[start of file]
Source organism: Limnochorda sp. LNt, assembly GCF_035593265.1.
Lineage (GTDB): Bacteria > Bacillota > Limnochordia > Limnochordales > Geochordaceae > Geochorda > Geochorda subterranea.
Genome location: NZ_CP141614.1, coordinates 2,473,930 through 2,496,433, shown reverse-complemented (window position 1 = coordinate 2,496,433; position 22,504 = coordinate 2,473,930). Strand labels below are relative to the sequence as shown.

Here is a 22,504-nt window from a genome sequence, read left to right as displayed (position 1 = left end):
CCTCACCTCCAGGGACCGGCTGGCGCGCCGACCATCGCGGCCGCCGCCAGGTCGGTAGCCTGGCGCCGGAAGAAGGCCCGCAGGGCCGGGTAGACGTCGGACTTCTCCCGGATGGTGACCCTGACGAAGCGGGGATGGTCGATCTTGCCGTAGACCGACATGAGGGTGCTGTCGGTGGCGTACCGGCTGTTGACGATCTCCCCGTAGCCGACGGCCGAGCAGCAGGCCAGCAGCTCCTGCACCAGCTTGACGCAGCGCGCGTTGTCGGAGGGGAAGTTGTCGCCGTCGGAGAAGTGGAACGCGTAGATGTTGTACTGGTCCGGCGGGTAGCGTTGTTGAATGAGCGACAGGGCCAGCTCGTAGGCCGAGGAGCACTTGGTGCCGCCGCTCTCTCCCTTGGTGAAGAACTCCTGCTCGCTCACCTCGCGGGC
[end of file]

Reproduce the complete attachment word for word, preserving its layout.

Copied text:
Source organism: Limnochorda sp. LNt, assembly GCF_035593265.1.
Lineage (GTDB): Bacteria > Bacillota > Limnochordia > Limnochordales > Geochordaceae > Geochorda > Geochorda subterranea.
Genome location: NZ_CP141614.1, coordinates 2,473,930 through 2,496,433, shown reverse-complemented (window position 1 = coordinate 2,496,433; position 22,504 = coordinate 2,473,930). Strand labels below are relative to the sequence as shown.

Here is a 22,504-nt window from a genome sequence, read left to right as displayed (position 1 = left end):
CCTCACCTCCAGGGACCGGCTGGCGCGCCGACCATCGCGGCCGCCGCCAGGTCGGTAGCCTGGCGCCGGAAGAAGGCCCGCAGGGCCGGGTAGACGTCGGACTTCTCCCGGATGGTGACCCTGACGAAGCGGGGATGGTCGATCTTGCCGTAGACCGACATGAGGGTGCTGTCGGTGGCGTACCGGCTGTTGACGATCTCCCCGTAGCCGACGGCCGAGCAGCAGGCCAGCAGCTCCTGCACCAGCTTGACGCAGCGCGCGTTGTCGGAGGGGAAGTTGTCGCCGTCGGAGAAGTGGAACGCGTAGATGTTGTACTGGTCCGGCGGGTAGCGTTGTTGAATGAGCGACAGGGCCAGCTCGTAGGCCGAGGAGCACTTGGTGCCGCCGCTCTCTCCCTTGGTGAAGAACTCCTGCTCGCTCACCTCGCGGGC